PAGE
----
Sonos Files Lawsuit Against D&M Holdings Over HEOS Product Line
Sonos has filed a lawsuit against D&M Holdings in the state of Delaware over Denon’s HEOS wireless home audio product line. Sonos says D&M Holdings infringes on at least four of its patents.
In a battle that could become custom electronic industry’s version of Apple vs. Samsung, Sonos is taking exception to the recently announced HEOS wireless audio system from Denon and has filed a lawsuit in Delaware against D&M Holdings.
Craig Shelburne, co-founder and general counsel for Sonos, says D&M Holdings (the parent company of Denon and Marantz) is infringing on several Sonos patents in a blog posted on the company’s website on Oct. 21. Shelburne says many of the features built into the Denon system utilize elements that have already been brought to market by Sonos and the company has come to the conclusion that it needs to take legal action.
From the blog:
Today, we notified one of these companies, D&M Holdings (a financial investment company that owns Denon), that they infringe at least four Sonos patents.
For anyone who has looked at Denon’s Heos product line, you will recognize many of the same elements found in Sonos products, with little or no effort to differentiate features or functionality. Beginning with its product name and messaging (which in some instances they have just copied word for word), Denon borrows liberally from virtually all aspects of the Sonos story. As one product reviewer noted, “If you’re familiar with the Sonos product line, you’ll get a serious case of déjà-vu looking at the HEOS offering.”
We evaluated whether D&M Holdings violates other intellectual property rights of Sonos and have learned that D&M Holdings’ manufacture, distribution, and/or sale of the HEOS system infringe a number of Sonos patents related to wireless audio products. Because of these violations, we filed a lawsuit in Delaware, our state of incorporation.
(Click here for the entire 258-page lawsuit PDF.)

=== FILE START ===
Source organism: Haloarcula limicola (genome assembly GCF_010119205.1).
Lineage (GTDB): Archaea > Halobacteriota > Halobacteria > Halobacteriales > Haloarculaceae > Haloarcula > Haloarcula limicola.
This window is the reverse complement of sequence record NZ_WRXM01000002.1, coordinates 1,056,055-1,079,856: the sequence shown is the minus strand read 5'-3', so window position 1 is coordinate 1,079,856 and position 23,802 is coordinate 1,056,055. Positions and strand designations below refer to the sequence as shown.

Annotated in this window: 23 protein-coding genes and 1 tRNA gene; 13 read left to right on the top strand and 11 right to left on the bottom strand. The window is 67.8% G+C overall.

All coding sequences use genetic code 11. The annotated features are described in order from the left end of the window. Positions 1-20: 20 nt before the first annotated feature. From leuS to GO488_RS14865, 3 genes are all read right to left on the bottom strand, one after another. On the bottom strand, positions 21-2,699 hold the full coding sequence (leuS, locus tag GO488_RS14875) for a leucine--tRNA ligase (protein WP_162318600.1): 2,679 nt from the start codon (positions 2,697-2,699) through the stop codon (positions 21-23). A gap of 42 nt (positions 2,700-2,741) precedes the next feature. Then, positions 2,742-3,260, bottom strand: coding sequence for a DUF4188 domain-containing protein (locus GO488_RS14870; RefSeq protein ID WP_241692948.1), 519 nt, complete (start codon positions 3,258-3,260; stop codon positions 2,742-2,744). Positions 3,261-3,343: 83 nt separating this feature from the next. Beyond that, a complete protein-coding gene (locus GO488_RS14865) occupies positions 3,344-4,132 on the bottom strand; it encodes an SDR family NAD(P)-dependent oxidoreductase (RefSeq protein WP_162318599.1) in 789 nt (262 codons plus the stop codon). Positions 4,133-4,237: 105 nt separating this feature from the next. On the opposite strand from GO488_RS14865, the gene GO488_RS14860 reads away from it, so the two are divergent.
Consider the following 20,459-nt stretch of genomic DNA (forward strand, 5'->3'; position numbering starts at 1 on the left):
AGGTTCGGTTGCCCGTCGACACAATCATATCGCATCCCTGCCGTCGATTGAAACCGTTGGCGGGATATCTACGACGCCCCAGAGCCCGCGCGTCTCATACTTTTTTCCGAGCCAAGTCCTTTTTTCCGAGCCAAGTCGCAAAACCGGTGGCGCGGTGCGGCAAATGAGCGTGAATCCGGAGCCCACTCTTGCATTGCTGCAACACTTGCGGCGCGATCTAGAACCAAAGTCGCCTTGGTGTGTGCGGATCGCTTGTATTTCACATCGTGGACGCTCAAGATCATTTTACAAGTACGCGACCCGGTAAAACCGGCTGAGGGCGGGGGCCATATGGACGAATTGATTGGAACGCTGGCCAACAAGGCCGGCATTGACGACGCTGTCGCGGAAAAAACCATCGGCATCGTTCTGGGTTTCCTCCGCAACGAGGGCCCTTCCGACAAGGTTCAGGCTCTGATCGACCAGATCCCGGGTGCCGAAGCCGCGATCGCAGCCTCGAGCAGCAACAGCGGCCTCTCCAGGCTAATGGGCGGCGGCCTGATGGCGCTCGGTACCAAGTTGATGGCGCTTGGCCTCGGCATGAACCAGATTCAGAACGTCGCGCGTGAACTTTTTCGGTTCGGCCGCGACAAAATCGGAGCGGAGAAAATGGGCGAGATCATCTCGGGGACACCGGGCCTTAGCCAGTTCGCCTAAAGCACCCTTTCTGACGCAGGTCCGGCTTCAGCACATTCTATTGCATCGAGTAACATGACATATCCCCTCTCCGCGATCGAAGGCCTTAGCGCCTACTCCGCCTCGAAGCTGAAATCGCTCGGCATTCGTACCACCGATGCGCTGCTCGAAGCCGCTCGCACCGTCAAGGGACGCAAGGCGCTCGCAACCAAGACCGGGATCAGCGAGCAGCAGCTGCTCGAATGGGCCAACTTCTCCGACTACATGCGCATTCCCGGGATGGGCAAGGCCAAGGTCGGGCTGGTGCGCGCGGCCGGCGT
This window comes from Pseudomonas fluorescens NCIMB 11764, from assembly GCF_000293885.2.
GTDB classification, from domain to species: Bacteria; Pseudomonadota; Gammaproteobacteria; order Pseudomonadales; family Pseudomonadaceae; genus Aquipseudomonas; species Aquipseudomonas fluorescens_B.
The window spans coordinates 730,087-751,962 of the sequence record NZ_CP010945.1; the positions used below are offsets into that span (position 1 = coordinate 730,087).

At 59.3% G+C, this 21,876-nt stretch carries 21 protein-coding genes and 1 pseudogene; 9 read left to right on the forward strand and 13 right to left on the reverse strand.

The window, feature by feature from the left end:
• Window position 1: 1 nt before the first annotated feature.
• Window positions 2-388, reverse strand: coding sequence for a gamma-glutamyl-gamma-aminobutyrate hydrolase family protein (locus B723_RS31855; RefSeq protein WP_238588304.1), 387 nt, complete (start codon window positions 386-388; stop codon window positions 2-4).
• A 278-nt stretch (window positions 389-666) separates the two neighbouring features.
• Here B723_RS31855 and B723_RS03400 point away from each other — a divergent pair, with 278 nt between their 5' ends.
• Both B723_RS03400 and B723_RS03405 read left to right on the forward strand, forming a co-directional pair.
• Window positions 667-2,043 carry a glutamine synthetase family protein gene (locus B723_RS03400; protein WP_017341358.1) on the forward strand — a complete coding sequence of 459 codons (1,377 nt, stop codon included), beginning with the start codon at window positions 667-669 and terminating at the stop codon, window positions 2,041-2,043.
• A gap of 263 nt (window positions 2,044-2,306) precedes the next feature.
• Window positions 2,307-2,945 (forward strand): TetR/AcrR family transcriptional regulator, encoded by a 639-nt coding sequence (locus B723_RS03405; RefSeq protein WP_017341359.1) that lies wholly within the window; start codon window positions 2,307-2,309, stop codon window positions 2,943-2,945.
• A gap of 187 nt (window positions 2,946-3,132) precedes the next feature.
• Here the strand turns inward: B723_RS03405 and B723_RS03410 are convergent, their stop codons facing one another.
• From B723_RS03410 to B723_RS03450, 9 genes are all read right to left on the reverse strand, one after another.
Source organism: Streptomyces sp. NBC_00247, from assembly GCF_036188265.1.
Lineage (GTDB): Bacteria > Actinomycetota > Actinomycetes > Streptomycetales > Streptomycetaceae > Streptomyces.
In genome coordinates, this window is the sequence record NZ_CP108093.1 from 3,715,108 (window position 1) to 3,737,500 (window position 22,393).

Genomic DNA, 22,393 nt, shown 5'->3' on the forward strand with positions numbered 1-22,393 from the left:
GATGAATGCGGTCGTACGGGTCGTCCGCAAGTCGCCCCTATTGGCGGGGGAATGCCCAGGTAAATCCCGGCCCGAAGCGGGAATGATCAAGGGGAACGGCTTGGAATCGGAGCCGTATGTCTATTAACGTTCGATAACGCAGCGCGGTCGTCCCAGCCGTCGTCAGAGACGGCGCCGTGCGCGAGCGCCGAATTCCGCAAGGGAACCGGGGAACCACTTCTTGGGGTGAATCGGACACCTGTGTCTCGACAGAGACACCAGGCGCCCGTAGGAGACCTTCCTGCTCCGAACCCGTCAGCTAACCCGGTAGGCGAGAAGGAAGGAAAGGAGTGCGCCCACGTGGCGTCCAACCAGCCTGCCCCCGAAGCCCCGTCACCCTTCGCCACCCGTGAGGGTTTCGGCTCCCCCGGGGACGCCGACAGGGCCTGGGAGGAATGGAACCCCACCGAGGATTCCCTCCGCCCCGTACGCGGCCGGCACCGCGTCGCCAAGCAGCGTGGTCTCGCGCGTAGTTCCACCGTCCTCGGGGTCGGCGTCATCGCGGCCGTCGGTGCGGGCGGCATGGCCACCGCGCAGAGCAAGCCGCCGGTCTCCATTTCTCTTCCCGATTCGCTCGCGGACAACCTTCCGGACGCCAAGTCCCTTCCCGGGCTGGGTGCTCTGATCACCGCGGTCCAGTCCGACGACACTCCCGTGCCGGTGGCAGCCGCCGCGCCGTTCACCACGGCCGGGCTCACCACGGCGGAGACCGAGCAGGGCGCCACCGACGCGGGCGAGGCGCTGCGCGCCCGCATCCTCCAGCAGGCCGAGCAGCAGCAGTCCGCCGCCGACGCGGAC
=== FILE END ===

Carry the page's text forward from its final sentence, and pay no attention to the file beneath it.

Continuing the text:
Shelburne says in the blog Sonos is not seeking royalty or licensing fees. The company would like to talk with Denon and offer them time to modify its products.
Sonos says it cannot comment on the matter beyond the blog post, but it looks forward to the challenge of competition that is developing within the growing wireless whole-house audio category.
“We have always anticipated and continue to welcome competition in a space where we’ve worked alone for so long, but with the caveat that these new entrants come up with new ideas and true innovations, not merely copy what we have invented,” Shelburne writes.
CE Pro has reached out to Denon for comment.
Bob is an audio enthusiast who has written about consumer electronics for various publications within Massachusetts before joining the staff of CE Pro in 2000. Bob is THX Level I certified, and he's also taken classes from the Imaging Science Foundation (ISF) and Home Acoustics Alliance (HAA). Bob also serves as the technology editor for CE Pro's sister publication Commercial Integrator. In addition, he's studied guitar and music theory at Sarrin Music Studios in Wakefield, Mass., and he also studies Kyokushin karate at 5 Dragons in Haverhill, Mass. Have a suggestion or a topic you want to read more about? Email Robert at [email protected]
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